Mernissi makes the claim that "Any man who believes that a Muslim
woman who fights for her dignity and right to citizenship excludes
herself necessarily from the a man who misunderstands
his own religious heritage, his own cultural identity" (Mernissi
viii). She goes about supporting this claim by delving into the
very detailed documentation of Islam history. She attributes
misogyny in the past and present Muslim culture to the male
elite. She gives many examples of how Muhammad and Islam have
only supported equality of the sexes and also how the male elite
used false hadiths and very narrow interpretations of the Koran
and true hadiths for their purpose.

She begins by describing how the male elite started running things
right from the onset of Muhammad's death. When a successor to
Muhammad was picked, it did not involve the people of the
community at all or any women. It was done by a small group of
followers which were very close to the prophet, a sort of elite
group. This sort of leadership in Islam continued in the same
manner as only the elite were involved. This helped preserve what
they thought was essential and according to the interests of the
participants the essentials varied.

The fabrication of false hadiths by the male elite was probably
the first and most popular way for them to protect their
interests. The people governing knew how important it was to
"seek legitimacy in and through the sacred text" (Mernissi 43).
Mernissi talks about al-Bukhari, who methodically and
systematically collected and verified true Hadiths. He was exiled
from his native town because he refused to bring the knowledge of
the Hadith to the governor of the town and have it corrupted. He
knew that the invitation from the governor was made only for him
to probably fabricate some Hadith which would benefit the
politicians. Many did not follow al-Bukhari's example but allowed
themselves to be bought for a price and fabricated Hadiths for the
politicians. Even Companions of the Prophet fabricated Hadiths in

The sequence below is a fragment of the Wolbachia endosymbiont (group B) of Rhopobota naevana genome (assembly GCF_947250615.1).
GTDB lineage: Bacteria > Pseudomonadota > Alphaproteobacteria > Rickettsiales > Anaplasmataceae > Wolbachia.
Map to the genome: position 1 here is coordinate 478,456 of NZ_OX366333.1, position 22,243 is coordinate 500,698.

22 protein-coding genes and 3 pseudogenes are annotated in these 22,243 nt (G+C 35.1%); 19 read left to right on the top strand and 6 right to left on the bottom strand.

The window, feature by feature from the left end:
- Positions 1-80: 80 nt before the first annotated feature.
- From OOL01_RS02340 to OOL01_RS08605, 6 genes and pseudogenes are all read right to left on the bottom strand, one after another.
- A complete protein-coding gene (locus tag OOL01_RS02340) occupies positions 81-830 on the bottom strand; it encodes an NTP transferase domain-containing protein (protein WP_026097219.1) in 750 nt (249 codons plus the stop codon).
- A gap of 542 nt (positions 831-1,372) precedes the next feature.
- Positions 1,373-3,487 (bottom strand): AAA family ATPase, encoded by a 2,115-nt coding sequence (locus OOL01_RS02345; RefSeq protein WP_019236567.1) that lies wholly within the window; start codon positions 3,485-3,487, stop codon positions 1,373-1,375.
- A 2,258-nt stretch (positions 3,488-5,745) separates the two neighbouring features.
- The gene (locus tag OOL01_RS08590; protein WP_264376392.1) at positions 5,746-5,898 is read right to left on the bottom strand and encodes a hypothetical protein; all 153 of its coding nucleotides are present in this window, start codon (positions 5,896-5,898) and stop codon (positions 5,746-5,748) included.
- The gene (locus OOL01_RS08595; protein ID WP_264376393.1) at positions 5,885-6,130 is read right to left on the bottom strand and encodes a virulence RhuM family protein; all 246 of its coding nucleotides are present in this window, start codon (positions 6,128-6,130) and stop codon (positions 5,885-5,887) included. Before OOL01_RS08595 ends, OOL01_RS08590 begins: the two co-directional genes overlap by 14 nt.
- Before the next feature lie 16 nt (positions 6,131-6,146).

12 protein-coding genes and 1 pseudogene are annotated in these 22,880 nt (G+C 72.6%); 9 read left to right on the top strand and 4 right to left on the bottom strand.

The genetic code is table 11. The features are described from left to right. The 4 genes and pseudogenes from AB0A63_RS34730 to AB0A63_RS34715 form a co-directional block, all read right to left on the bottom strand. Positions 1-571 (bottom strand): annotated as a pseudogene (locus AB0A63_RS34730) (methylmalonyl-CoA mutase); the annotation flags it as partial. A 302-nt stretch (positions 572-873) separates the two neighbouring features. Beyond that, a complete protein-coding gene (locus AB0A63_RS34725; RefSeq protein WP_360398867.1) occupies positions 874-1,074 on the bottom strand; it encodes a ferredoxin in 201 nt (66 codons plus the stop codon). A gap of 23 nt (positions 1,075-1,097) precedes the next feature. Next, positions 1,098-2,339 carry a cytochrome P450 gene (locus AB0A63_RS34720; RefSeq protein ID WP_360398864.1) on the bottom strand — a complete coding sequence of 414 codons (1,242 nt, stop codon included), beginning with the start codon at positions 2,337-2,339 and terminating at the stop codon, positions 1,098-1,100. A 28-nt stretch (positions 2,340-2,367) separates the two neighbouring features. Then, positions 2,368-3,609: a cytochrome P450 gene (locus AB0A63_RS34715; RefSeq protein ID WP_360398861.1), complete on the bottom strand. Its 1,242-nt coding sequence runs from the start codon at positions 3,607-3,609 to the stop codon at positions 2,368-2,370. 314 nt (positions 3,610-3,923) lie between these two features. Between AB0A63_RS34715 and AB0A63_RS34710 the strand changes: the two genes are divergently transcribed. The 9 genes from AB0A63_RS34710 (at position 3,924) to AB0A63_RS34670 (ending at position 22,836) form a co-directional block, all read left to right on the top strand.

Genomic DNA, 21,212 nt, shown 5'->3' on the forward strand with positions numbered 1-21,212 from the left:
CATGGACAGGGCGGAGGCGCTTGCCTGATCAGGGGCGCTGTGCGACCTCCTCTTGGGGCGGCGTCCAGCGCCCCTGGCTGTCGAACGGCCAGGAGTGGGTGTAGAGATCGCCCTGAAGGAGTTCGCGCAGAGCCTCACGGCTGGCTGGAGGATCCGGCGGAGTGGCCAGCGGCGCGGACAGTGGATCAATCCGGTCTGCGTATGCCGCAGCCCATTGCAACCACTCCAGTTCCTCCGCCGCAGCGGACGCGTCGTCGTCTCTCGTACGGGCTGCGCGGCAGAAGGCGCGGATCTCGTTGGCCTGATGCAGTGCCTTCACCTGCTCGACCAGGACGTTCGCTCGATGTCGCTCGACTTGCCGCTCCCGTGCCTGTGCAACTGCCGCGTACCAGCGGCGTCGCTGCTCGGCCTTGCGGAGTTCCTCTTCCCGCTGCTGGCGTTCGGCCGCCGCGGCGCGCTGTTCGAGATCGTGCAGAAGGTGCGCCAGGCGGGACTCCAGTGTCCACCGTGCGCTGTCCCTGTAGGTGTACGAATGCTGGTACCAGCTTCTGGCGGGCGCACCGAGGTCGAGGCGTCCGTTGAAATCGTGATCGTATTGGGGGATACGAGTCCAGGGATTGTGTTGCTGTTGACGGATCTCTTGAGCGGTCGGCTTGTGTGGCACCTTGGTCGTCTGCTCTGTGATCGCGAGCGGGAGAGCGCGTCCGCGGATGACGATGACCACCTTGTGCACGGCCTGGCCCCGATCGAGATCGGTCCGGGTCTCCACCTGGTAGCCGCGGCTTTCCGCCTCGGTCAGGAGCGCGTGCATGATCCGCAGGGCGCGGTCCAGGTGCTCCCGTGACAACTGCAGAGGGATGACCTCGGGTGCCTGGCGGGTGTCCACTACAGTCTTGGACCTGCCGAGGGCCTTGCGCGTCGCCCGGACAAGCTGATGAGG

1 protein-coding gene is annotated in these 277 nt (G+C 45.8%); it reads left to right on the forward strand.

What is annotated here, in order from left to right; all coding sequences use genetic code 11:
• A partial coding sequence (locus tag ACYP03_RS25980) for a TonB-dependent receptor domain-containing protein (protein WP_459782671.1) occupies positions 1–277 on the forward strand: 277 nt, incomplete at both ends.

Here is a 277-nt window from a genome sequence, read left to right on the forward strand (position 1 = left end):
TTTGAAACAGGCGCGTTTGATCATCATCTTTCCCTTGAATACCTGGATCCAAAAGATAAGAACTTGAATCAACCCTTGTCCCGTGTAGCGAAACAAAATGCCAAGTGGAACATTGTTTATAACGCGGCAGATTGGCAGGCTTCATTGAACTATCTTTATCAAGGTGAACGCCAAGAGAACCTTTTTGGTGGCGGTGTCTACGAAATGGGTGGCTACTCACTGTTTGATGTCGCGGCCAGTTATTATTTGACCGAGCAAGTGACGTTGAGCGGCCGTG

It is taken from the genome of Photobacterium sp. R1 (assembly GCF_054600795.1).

order to promote their own personal views.

In the case of the Hadith which states, "Those who entrust their
affairs to a woman will never know prosperity", Mernissi argues
that this Hadith was never uttered by the Prophet and probably
made up for personal reasons of Abu Bakra, who claimed to have
heard the Hadith spoken by the Prophet. First, she finds out from
research that he must have had an excellent memory because he
recalled the Hadith about twenty-five years after the Prophet
supposedly uttered it. At the same time "the caliph `Ali retook
Basra after having defeated `A'isha at the Battle of the Camel"
(Mernissi 50). This leads Mernissi to wonder if Abu Bakra made up
the Hadith to give reason for not supporting `A'isha in the
fitna. Mernissi also attacks the morals of Abu Bakra and finds
out that he had been found to give false testimony in a case to
the caliph `Umar. So with the improbable case of extraordinary
memory and lying in other areas of his life, Mernissi gives reason
to reject Abu Bakra as a reliable source of Hadith.

Mernissi discounts another Hadith made by Abu Hurayra, "The
Prophet said that the dog, the ass, and woman interrupt prayer if
they pass in front of the believer, interposing themselves between
him and quibla." (Mernissi 64) First, Mernissi finds that when
`A'isha heard of this Hadith, she rebuked it by saying that she
had seen the Prophet saying his prayers while she was lying on the
bed between him and quibla (Mernissi 70). History also gives Abu
Hurayra a very anti-feminine personality. He had a nickname given
to him by the Prophet which he disliked because of the trace of
femininity in it. This lead him to say "..the male is better than
the female" (Mernissi 71). He is also an object of distrust
because even al-Bukhari stated that "people said that Abu Hurayra
recounts too many Hadith" (Mernissi 79). He even confessed and
retracted his words completely about a Hadith concerning sex and
fasting. Mernissi again uses `A'isha's refutings and the tainted
of the individual claiming the Hadith to reject it. I agree and
like the way Mernissi goes about the finding wrong the Hadiths
that put women down. It is pretty hard to argue with her method
and its validity. She finds the background to the person, time,
and events that the Hadith came from and sheds new light on it.
Also by exposing to the public `A'isha's responses to the Hadiths
helps her drive her point home. No wonder `A'isha is hidden in
history by the male elite. `A'isha was closer to the Prophet and
knew him